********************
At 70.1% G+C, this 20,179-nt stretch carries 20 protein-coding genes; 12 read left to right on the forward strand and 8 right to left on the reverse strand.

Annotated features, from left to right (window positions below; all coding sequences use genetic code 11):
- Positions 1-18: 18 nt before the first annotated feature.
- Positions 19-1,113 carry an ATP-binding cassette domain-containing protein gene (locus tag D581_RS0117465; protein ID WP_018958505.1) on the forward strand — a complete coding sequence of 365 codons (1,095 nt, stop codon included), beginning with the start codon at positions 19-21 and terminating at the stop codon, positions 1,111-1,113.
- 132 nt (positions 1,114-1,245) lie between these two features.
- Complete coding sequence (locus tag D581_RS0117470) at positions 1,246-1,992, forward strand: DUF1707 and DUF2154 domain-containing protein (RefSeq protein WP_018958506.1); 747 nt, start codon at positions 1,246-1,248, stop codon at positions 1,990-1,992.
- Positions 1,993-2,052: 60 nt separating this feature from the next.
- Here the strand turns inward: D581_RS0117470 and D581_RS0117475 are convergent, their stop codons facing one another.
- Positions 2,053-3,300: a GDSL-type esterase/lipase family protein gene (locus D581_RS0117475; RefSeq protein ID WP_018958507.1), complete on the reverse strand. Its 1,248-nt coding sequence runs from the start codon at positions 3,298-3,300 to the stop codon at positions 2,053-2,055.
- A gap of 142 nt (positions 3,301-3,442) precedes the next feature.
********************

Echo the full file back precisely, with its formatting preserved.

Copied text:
At 70.1% G+C, this 20,179-nt stretch carries 20 protein-coding genes; 12 read left to right on the forward strand and 8 right to left on the reverse strand.

Annotated features, from left to right (window positions below; all coding sequences use genetic code 11):
- Positions 1-18: 18 nt before the first annotated feature.
- Positions 19-1,113 carry an ATP-binding cassette domain-containing protein gene (locus tag D581_RS0117465; protein ID WP_018958505.1) on the forward strand — a complete coding sequence of 365 codons (1,095 nt, stop codon included), beginning with the start codon at positions 19-21 and terminating at the stop codon, positions 1,111-1,113.
- 132 nt (positions 1,114-1,245) lie between these two features.
- Complete coding sequence (locus tag D581_RS0117470) at positions 1,246-1,992, forward strand: DUF1707 and DUF2154 domain-containing protein (RefSeq protein WP_018958506.1); 747 nt, start codon at positions 1,246-1,248, stop codon at positions 1,990-1,992.
- Positions 1,993-2,052: 60 nt separating this feature from the next.
- Here the strand turns inward: D581_RS0117470 and D581_RS0117475 are convergent, their stop codons facing one another.
- Positions 2,053-3,300: a GDSL-type esterase/lipase family protein gene (locus D581_RS0117475; RefSeq protein ID WP_018958507.1), complete on the reverse strand. Its 1,248-nt coding sequence runs from the start codon at positions 3,298-3,300 to the stop codon at positions 2,053-2,055.
- A gap of 142 nt (positions 3,301-3,442) precedes the next feature.